14 November 2007
Adriaen Pietersz. van de Venne (Delft 1589-1662 The Hague)
Figures brawling with onlookers on a road
inscribed 'Geweldige botticheyt.' (lower right)
oil on panel, unframed
39.7 x 55.7 cm.
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Geweldige Boticheyt, or Tremendous Bluntness shows a grindstone against which a man's head is being held by a tradesman on the left and his hefty assistant. Two women at the right gesticulate in distress as a young man at the left looks dumbly on.
The bluntness, or stupidity, of peasants and the concomitant need to "sharpen" them was a well established theme in Renaissance literature and art. The crude rustic was a type that endured through the sixteenth and seventeenth centuries with artists such as Brueghel and van de Venne and served as much to attack disorderly behaviors such as drunkenness as it did to lampoon peasants as a social class. Humanists such as Erasmus and Sebastian Brandt viewed social satire as a leisure activity that had restorative qualities, particularly for those weary from their studies or suffering from an illness. For them, such images could help to achieve Juvenal's 'mens sana in corpore sano' (sound mind in a sound body).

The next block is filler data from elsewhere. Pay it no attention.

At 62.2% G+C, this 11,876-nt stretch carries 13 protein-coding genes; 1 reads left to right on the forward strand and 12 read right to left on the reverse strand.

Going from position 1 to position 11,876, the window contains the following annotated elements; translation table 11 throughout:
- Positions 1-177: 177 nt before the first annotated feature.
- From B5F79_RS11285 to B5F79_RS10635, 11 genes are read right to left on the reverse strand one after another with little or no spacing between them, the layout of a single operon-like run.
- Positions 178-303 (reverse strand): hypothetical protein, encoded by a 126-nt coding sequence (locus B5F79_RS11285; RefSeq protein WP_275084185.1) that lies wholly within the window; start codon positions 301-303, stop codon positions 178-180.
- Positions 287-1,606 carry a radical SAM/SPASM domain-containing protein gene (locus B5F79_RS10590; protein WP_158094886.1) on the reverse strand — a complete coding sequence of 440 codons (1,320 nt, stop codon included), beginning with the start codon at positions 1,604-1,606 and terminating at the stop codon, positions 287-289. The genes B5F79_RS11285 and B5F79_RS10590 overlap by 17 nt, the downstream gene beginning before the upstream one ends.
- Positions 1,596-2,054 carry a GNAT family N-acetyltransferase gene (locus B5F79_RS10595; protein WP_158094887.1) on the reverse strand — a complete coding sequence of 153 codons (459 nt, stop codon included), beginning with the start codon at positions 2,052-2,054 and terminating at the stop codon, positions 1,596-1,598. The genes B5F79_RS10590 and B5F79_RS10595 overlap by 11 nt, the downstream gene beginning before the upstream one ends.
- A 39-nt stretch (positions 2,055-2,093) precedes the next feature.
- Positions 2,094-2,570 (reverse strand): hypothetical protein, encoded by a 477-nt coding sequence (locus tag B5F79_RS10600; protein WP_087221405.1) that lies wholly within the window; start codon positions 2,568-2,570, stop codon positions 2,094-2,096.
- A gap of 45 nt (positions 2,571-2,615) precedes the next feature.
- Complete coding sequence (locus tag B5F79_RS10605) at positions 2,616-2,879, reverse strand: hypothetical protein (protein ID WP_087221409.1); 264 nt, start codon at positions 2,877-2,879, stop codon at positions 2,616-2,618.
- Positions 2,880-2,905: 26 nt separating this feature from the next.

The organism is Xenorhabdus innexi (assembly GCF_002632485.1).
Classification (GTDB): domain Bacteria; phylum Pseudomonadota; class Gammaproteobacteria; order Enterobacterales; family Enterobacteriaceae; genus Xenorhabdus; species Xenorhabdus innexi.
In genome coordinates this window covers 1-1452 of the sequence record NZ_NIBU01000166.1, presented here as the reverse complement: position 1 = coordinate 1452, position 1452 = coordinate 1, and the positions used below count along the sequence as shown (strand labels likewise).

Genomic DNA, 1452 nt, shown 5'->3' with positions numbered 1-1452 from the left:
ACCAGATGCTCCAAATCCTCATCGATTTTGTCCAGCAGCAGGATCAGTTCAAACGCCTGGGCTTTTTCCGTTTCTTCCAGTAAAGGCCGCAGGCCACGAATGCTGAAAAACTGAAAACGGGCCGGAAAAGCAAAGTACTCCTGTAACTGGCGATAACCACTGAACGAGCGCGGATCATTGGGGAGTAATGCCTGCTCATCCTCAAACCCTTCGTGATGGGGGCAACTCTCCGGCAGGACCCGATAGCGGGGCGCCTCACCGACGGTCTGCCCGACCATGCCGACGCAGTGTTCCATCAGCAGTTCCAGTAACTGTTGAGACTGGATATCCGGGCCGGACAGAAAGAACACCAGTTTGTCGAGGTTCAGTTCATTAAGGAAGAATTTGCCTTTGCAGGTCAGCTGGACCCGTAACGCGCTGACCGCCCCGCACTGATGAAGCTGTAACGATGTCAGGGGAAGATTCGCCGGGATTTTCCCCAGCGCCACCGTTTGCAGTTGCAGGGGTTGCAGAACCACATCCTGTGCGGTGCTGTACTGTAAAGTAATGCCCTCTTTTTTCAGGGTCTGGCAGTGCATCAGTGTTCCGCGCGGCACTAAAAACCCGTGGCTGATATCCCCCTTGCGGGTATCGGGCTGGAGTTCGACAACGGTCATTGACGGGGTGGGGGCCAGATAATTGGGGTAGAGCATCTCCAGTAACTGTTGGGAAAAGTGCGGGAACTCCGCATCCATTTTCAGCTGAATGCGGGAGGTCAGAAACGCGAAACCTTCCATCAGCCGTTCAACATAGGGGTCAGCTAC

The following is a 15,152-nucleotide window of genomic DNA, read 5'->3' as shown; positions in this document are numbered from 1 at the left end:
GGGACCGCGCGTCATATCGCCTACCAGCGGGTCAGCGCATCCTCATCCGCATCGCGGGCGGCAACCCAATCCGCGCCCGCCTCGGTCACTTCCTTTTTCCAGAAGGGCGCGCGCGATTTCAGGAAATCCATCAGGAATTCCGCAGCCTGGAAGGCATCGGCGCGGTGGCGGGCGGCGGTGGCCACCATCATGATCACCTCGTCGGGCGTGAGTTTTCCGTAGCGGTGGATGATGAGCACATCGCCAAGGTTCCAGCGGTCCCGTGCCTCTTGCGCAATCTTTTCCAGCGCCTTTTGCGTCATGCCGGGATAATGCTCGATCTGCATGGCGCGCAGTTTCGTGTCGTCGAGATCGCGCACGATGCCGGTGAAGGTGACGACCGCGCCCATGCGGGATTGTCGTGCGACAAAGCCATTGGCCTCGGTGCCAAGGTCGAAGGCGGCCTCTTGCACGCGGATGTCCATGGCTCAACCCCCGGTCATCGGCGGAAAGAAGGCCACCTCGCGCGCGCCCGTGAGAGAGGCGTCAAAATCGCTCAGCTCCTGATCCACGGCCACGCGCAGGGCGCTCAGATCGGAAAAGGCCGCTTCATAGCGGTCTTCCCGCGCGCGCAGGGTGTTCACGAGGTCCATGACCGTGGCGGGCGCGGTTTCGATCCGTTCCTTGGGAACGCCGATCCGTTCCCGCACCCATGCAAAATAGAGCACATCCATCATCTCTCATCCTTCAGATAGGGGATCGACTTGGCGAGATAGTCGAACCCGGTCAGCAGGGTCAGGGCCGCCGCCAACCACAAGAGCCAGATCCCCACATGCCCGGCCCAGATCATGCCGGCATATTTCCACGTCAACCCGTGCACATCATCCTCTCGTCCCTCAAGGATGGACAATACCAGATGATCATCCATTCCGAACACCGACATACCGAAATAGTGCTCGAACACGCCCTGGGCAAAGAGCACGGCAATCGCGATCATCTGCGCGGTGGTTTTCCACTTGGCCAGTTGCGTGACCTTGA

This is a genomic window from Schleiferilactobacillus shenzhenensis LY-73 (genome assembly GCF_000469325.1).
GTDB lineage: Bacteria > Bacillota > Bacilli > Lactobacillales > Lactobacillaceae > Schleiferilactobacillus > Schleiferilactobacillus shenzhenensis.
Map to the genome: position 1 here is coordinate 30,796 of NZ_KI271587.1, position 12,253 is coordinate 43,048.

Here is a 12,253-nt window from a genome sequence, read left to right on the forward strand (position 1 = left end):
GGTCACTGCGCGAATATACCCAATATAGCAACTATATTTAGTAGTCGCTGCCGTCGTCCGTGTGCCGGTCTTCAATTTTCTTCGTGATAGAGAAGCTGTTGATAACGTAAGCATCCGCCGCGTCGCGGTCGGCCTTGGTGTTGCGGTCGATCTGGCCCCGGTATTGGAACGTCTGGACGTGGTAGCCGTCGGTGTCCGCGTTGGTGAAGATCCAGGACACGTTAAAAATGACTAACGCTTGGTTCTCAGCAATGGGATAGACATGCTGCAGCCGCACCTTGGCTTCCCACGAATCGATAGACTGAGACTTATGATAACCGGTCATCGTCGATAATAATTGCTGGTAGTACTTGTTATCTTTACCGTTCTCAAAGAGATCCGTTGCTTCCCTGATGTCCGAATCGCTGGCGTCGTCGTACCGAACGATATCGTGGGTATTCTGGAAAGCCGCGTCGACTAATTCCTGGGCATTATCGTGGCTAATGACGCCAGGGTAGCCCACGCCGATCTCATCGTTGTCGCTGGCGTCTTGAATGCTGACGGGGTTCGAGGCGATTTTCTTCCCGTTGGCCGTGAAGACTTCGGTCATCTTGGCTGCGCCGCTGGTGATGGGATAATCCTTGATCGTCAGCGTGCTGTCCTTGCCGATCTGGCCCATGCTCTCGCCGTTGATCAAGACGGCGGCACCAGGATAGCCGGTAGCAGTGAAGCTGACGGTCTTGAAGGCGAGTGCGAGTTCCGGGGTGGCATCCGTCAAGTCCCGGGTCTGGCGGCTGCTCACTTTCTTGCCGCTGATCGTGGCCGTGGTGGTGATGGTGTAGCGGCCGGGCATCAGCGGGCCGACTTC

Van de Venne depicted this theme on a number of occasions and L.J. Bol dates this composition to his Hague period around 1635.
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